Artificial Intelligence raises one the largest ethical dilemmas ever. Should the human race allow the development of such a technology that takes meaning and goals away from the prominate race on our planet? How about giving a machine with AI the power to administer medicine or perform surgery? These issues have too many ethical dilemmas to discuss them all. With all of the ethical dilemmas, the legal factor of all of this has to be included. A good example of this is included in Computer Ethics. A Nevada women underwent a routine surgery that was a success. After the surgery, a computerized dispenser instructed hospital staff to administer 500 mg of painkiller, which was too much, because the poor women died after being in a coma for five days.(4) Now who is liable in a court of law? But computers are continued to be used in these situations and mistakes are continued to be made. How about those, who program these extremely important machines? Should they not be liable? These are just some of the ethical dilemmas that occur. Another aspect of AI explained in the book is the aspect of jobs and human condition as a species. “Quite apart from its consequences for employment, there is also an argument that AI is demeaning to human beings because it degrades the human condition.”(5) This point shows that not only does AI take away jobs, but it also degrades humans. Maybe AI will take over humans and become a manmade species. We could all be slaves to computers in the future. All of these social problems and ethical dilemmas are important issues that must be resolved without destroying the innovation process or the human race.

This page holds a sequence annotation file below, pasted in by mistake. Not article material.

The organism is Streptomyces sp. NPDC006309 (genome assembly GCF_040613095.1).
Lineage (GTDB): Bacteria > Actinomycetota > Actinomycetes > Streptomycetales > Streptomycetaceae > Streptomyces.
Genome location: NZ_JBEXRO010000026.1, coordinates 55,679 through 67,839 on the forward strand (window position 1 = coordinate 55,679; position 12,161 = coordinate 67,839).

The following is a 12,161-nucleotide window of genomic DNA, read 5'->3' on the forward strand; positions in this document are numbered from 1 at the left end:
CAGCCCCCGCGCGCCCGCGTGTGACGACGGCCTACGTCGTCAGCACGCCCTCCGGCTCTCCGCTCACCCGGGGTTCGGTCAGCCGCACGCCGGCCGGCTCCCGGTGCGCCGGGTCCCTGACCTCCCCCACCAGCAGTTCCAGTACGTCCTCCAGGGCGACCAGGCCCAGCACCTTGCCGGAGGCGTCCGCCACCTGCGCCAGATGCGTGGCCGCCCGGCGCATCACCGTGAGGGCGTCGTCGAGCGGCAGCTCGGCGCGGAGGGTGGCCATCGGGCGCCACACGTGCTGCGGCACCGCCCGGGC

Ultimately, Computer Ethics by Tom Forester and Perry Morrison is a complete and detailed collection of real life situations that raise social problems and ethical dilemmas. The law must find a way to keep up with the technology. There must be a way to control computer crime and the invasion of privacy and come to a consensus on the use of artificial intelligence and the use of it in the future. “Theft is fraud and fraud is fraud and both are generally accepted by our society to be morally wrong.”(6) If it is morally or ethically wrong then obviously computer crime must be dealt with the same as any other crime. That is with strict and clear laws.
List of Works Cited
Forester, Tom, and Perry Morrison. Computer Ethics. 2nd ed.Cambridge, Massachusetts: The MIT Press, 1997. (1) Pg.7
(2) Ibid. Pg.23
(3) Ibid. Pg.140
(4) Ibid. Pg.163
(5) Ibid. Pg.187
(6) Ibid. Pg.30